There is a strong parallel here with Shankara, the most influential of Indian philosophers and founder-systematiser of Advaita Vedana. Through his voluminous commentaries, Shankara created a synthesis of all the philosophies of his day. But even so, this still remained the "relative truth", in contrast to the "absolute truth" that is the supreme Atman-Brahman. The same "two truths" epistemology one finds in Shankara and his predecessor the Buddhist master-dialectician Nagarjuna, one also finds in Ken Wilber's writings. In Toward A Comprehensive Theory of Subtle Energies (scroll down) - (from an online draft of volume 2 of the Kosmos trilogy Kosmic Karma; volume 1 of that trilogy was Sex, Ecology, Spirituality). he states the importance of abiding by The Two Truths Doctrine.
On the one hand Wilber's teachings are as firmly monistic as that of any advaitin. On the other, it seems that his teachings have become more dualistic. At least in Wilber I and II the Absolute was still part of the Great Chain of Being. In Wilber IV, this realisation is lost, and (as can be shown in the diagram on the left) enlightened beings like Buddha, Plotinus, and Aurobindo, are grouped with psychologists like Freud and Jung, and psycho-developmentalists like Piaget, in the Interior-Individual quadrant. In no way do I wish to denigrate the genius of Freud, Jung, and Piaget, but really, psychology is not the same as spiritual enlightenment, or esoteric cosmology. This is why AQAL, despite its name, does not live up to its own promise. Rather than having everything integrated and connected, the AQAL diagram has not, and apparently cannot, incorporated the Absolute. If this statement is in error and any of Ken's students can elucidate on this, I would ask ask them please to contact me.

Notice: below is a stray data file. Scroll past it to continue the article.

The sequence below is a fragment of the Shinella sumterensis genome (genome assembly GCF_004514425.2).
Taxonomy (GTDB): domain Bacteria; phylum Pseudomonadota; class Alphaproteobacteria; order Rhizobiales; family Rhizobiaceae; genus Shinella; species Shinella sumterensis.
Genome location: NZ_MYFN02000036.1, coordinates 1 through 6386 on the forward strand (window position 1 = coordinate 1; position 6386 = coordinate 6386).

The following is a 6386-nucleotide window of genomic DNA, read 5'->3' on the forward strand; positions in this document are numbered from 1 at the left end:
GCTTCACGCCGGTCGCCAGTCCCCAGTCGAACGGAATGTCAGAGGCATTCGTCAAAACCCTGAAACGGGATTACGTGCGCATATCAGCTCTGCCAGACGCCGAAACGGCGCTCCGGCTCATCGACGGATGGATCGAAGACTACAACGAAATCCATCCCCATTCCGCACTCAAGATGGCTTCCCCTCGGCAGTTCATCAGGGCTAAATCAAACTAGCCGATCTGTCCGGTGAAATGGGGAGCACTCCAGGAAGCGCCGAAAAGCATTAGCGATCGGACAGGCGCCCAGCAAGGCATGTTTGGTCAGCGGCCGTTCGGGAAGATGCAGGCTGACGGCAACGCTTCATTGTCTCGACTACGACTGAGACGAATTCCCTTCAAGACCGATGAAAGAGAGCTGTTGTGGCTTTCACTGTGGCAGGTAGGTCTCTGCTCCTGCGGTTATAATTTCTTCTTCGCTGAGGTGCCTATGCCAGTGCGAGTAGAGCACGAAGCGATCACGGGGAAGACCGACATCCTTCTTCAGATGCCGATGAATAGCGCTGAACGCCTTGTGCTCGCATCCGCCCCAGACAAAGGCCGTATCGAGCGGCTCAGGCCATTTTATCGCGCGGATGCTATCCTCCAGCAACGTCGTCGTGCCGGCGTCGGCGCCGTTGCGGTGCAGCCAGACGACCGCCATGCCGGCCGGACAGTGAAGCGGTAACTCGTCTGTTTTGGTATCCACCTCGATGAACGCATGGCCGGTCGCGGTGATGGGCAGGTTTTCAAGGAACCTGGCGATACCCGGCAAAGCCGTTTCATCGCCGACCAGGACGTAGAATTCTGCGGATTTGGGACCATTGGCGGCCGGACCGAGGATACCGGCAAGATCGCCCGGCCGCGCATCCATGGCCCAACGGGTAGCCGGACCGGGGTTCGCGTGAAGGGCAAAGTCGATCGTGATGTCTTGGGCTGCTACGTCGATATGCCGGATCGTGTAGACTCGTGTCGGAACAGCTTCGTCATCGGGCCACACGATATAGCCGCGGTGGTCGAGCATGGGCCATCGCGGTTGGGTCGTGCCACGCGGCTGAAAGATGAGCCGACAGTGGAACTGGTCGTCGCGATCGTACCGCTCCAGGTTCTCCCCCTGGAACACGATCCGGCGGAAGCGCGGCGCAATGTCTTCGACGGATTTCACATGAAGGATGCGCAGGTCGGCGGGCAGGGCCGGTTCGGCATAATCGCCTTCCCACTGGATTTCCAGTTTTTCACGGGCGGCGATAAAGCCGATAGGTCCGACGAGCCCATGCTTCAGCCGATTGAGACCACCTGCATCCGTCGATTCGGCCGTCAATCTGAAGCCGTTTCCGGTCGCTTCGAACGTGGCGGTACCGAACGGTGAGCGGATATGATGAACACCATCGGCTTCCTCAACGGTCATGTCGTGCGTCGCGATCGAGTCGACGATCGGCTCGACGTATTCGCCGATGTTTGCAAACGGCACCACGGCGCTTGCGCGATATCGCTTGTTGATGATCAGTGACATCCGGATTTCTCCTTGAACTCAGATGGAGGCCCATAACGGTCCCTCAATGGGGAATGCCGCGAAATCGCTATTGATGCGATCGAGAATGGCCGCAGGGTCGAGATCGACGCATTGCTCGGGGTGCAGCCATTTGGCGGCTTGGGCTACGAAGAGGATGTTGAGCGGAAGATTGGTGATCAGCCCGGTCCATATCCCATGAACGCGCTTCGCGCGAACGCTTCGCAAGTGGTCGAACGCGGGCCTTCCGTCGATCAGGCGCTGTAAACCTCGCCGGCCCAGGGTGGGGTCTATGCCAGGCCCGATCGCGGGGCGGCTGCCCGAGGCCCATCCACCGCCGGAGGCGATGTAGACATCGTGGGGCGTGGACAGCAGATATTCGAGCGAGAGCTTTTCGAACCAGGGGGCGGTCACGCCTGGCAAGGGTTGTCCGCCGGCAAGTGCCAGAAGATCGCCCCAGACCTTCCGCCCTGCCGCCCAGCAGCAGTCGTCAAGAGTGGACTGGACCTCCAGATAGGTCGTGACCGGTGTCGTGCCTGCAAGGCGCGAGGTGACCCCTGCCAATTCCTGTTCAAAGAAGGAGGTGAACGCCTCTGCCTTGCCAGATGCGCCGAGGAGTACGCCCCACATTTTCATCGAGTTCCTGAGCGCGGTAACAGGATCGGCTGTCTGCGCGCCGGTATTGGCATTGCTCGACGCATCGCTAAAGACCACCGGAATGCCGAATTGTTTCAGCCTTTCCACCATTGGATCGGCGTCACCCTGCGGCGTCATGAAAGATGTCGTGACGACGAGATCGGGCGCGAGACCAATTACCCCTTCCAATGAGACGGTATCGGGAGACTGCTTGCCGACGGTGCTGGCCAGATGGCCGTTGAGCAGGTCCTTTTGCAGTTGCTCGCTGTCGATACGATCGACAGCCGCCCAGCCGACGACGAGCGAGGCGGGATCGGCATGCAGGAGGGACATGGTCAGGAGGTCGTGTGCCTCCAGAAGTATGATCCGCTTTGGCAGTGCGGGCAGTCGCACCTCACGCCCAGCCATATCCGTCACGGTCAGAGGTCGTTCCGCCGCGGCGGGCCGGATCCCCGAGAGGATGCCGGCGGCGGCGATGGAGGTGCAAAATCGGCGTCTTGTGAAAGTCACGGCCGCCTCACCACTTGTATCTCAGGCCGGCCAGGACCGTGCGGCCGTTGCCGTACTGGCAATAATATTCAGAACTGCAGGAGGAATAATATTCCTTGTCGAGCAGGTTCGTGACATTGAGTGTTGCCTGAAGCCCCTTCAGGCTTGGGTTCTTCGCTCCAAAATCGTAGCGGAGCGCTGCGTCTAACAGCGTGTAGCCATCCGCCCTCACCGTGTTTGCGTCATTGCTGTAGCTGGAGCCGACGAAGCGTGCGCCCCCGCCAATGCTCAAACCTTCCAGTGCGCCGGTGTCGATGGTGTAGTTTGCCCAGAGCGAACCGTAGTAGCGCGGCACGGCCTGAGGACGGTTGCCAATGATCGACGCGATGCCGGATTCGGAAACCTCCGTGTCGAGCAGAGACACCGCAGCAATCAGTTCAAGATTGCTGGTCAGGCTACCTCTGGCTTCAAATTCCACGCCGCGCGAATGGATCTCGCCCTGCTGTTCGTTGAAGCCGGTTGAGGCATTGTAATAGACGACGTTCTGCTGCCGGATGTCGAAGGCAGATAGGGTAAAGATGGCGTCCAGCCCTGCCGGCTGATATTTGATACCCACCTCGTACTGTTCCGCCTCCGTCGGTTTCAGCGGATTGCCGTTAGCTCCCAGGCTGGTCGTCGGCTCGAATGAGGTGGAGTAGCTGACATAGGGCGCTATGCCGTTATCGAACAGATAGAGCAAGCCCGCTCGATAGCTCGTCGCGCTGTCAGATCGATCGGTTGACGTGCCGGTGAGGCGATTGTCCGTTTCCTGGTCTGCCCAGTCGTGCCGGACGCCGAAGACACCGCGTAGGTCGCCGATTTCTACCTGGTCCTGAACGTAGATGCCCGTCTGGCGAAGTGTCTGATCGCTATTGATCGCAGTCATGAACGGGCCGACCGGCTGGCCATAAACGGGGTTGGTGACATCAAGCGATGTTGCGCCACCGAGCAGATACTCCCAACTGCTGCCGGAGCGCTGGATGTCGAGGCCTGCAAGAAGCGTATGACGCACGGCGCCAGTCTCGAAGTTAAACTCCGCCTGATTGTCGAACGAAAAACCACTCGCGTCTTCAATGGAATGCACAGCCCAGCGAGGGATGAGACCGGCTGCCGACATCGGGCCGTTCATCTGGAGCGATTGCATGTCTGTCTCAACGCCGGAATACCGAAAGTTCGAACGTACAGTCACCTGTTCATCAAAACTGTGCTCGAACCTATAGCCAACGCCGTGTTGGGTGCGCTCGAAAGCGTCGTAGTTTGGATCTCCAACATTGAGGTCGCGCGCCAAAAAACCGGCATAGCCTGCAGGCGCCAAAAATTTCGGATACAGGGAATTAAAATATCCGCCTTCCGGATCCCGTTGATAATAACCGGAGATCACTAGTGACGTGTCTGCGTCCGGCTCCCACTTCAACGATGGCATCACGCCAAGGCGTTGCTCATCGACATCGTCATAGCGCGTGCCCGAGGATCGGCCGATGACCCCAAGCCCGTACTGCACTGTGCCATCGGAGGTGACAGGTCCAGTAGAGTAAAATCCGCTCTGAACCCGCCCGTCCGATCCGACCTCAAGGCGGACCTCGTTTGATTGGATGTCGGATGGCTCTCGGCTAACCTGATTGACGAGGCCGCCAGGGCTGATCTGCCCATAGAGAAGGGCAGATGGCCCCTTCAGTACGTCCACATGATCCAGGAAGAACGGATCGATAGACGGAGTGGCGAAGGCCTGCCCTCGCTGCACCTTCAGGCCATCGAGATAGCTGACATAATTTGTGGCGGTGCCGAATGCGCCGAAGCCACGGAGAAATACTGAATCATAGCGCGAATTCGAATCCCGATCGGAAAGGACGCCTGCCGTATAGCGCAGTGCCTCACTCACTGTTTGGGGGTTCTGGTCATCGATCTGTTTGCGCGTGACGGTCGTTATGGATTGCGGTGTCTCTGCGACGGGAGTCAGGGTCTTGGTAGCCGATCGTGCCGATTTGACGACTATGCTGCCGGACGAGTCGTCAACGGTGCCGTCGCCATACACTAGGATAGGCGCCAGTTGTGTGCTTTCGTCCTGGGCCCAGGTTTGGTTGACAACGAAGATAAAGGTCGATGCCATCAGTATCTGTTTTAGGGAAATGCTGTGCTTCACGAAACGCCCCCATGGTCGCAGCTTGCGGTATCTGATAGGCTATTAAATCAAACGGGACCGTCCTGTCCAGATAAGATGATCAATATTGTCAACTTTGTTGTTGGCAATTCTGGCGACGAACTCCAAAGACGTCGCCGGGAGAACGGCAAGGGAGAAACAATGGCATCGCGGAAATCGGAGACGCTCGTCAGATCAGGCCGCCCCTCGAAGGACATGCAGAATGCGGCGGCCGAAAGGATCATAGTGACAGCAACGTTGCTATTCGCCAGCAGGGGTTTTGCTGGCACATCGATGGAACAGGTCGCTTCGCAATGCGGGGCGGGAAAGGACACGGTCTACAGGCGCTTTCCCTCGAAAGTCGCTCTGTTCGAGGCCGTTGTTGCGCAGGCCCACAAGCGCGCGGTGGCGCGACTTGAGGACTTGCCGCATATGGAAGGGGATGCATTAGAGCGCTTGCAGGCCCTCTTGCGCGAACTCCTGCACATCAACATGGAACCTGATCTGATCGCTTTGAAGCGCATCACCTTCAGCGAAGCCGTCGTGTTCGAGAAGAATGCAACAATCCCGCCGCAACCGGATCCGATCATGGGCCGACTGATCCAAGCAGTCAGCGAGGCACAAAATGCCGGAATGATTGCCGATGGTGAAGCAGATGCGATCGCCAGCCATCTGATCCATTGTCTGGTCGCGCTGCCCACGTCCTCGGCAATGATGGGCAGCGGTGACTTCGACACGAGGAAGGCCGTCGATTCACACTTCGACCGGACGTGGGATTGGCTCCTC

There is also a more negative side to Wilber's monism - an underlying discomfort with material existence (as this is essentially "maya") which it could be argued is the reason for his strong dislike of spiritual ecology and neo-paganism. As Gus diZerega writes:
"While Wilber frequently emphasizes that, seen from an enlightened perspective, everything is holy and divine, he also evidences a deep and incessant undercurrent of intense dislike, even fear and contempt, for the physical world and all its works. This attitude repeatedly arises throughout his writing. . . .
. . . I believe Wilber is torn between two contradictory spiritual paths, one seeking to escape the world, the other to love both it and the divine within and beyond it. . . . This conflict, I think, is the reason for Wilber's core dislike of both deep ecology and nature spirituality. . . . "